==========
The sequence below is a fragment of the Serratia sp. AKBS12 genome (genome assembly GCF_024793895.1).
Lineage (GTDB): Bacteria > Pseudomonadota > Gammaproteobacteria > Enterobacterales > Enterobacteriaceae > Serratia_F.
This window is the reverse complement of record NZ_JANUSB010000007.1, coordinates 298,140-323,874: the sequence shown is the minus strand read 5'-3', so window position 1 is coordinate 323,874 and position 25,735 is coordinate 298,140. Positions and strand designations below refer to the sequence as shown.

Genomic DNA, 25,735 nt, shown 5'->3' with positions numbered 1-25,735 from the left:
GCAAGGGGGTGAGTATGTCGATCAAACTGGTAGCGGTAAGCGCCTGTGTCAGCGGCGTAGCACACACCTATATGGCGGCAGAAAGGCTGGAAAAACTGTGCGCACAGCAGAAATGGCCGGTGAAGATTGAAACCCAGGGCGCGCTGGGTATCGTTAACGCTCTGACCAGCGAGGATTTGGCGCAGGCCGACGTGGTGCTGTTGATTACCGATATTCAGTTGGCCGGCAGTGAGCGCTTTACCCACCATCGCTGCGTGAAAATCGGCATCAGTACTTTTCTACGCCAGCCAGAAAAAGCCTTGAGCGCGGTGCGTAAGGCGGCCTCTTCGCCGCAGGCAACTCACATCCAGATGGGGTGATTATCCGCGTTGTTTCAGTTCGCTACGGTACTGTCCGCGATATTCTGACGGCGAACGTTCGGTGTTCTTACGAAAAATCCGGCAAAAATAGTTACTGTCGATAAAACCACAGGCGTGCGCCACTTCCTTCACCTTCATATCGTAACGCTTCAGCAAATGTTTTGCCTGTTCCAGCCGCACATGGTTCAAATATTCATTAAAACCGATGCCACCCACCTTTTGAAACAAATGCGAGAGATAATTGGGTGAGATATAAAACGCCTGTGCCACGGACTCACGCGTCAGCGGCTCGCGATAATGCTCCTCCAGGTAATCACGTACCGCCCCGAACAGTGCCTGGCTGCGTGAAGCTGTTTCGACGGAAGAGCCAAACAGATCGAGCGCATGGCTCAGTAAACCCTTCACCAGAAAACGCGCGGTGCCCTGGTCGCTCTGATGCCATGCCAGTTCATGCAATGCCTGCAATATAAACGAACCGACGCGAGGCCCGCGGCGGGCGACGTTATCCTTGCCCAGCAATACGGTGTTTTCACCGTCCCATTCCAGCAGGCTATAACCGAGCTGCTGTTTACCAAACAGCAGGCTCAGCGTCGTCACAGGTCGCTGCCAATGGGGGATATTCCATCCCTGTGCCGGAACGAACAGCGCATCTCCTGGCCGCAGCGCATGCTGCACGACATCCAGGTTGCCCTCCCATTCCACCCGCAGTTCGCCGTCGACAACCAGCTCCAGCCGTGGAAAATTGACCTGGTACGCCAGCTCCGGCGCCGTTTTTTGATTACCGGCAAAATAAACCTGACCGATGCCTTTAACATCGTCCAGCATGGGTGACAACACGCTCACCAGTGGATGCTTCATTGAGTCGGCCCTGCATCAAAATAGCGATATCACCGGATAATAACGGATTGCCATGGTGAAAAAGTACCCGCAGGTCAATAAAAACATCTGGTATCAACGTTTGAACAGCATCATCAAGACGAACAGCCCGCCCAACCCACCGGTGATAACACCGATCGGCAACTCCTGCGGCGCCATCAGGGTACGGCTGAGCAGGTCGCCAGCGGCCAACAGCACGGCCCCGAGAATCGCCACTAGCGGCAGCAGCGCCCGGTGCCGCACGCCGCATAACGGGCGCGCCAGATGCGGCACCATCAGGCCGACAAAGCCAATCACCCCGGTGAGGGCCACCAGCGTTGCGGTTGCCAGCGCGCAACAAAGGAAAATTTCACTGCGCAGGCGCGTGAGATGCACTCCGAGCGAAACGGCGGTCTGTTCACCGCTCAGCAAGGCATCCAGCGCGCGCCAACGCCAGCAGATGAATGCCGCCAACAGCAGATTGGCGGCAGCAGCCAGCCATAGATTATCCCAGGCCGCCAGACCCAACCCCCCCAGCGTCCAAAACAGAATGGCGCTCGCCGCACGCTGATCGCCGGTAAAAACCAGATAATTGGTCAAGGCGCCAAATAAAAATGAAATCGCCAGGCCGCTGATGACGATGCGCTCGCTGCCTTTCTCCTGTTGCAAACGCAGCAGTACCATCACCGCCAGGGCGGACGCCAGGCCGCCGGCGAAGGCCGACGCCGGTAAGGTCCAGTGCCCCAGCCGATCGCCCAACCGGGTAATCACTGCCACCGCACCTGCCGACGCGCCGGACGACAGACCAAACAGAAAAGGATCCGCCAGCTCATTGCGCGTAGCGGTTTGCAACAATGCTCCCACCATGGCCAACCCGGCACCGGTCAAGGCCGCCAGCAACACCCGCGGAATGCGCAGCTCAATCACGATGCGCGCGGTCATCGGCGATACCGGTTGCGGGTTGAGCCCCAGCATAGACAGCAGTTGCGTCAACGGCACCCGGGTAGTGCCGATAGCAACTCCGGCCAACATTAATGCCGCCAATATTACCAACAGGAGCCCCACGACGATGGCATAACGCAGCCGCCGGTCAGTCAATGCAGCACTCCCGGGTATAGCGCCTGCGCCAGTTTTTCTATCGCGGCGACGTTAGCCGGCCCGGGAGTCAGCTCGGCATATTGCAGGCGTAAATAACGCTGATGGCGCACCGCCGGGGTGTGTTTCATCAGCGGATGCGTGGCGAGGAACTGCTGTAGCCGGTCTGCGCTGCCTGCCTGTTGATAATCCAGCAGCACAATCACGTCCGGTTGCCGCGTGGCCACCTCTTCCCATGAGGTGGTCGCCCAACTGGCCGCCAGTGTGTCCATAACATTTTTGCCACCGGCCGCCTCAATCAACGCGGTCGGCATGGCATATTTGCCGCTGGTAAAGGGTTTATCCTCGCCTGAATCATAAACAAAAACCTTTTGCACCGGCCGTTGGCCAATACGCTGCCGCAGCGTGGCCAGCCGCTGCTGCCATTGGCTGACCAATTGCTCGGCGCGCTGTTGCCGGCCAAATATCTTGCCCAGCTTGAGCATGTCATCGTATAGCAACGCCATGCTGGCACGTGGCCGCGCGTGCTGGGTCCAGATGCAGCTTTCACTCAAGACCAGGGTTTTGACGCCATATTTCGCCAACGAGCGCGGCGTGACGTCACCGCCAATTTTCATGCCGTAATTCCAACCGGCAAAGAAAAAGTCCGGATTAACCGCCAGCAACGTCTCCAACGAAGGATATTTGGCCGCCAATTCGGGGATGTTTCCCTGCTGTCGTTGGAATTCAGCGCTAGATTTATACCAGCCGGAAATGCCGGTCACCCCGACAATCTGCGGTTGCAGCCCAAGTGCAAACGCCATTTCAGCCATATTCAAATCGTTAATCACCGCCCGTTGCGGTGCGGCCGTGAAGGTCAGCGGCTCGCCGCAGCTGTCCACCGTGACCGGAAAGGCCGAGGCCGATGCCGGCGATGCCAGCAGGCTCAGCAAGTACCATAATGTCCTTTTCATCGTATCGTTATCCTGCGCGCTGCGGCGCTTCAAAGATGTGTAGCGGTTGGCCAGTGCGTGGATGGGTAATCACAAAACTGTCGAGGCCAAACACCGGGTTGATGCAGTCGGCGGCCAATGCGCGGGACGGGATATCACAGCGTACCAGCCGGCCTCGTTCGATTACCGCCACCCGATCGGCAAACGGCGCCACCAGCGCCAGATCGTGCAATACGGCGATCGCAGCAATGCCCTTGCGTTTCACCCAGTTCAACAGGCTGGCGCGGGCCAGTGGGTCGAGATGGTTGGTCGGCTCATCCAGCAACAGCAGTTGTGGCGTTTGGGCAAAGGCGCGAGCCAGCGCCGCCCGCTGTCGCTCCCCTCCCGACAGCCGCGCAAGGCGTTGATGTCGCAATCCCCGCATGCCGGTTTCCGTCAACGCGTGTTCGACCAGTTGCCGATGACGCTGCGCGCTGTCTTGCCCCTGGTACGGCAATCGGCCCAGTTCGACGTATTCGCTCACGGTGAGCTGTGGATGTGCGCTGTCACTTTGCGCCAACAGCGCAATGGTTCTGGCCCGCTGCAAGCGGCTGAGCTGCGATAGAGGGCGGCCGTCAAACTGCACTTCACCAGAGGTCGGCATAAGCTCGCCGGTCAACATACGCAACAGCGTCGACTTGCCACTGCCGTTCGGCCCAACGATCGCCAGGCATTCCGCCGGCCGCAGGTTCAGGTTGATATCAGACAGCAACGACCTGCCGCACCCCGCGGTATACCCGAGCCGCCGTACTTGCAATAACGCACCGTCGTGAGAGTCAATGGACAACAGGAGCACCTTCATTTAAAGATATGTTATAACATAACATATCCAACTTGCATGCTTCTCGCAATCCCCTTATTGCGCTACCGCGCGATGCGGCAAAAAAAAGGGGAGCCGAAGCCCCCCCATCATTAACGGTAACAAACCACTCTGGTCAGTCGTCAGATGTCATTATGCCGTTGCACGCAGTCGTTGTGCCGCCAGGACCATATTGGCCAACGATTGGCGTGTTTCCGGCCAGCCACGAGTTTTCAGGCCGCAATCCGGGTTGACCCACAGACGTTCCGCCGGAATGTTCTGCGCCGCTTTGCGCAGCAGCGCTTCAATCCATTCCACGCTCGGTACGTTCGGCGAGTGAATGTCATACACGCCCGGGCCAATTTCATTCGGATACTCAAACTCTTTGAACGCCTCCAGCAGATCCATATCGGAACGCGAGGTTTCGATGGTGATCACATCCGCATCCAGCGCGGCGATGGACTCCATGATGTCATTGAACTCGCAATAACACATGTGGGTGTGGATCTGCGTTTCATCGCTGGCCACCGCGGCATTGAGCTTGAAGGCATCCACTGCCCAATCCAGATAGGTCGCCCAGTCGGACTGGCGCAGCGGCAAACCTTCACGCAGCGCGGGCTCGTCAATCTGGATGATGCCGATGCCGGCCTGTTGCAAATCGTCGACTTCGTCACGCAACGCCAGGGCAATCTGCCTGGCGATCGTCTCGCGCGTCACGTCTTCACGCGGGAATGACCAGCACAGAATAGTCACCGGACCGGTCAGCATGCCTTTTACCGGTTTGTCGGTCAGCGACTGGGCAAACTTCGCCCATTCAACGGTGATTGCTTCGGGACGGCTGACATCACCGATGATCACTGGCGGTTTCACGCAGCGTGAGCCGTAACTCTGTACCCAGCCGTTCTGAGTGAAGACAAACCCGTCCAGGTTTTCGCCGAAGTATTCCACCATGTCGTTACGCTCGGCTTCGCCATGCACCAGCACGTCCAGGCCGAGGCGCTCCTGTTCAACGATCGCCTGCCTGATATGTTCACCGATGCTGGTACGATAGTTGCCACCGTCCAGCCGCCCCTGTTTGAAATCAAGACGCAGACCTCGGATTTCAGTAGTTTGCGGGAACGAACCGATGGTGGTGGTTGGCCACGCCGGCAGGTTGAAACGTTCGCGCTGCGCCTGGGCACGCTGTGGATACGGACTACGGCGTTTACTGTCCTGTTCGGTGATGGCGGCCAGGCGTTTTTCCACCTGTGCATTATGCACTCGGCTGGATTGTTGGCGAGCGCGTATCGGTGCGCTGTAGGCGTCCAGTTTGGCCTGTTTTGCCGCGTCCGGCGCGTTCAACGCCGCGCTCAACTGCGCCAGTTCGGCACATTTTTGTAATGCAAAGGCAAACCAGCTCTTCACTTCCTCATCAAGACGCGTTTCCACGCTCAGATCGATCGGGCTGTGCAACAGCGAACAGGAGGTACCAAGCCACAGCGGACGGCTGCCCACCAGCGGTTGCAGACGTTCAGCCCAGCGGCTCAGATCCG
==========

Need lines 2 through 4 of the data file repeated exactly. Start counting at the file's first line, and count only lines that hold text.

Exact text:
Lineage (GTDB): Bacteria > Pseudomonadota > Gammaproteobacteria > Enterobacterales > Enterobacteriaceae > Serratia_F.
This window is the reverse complement of record NZ_JANUSB010000007.1, coordinates 298,140-323,874: the sequence shown is the minus strand read 5'-3', so window position 1 is coordinate 323,874 and position 25,735 is coordinate 298,140. Positions and strand designations below refer to the sequence as shown.

Genomic DNA, 25,735 nt, shown 5'->3' with positions numbered 1-25,735 from the left: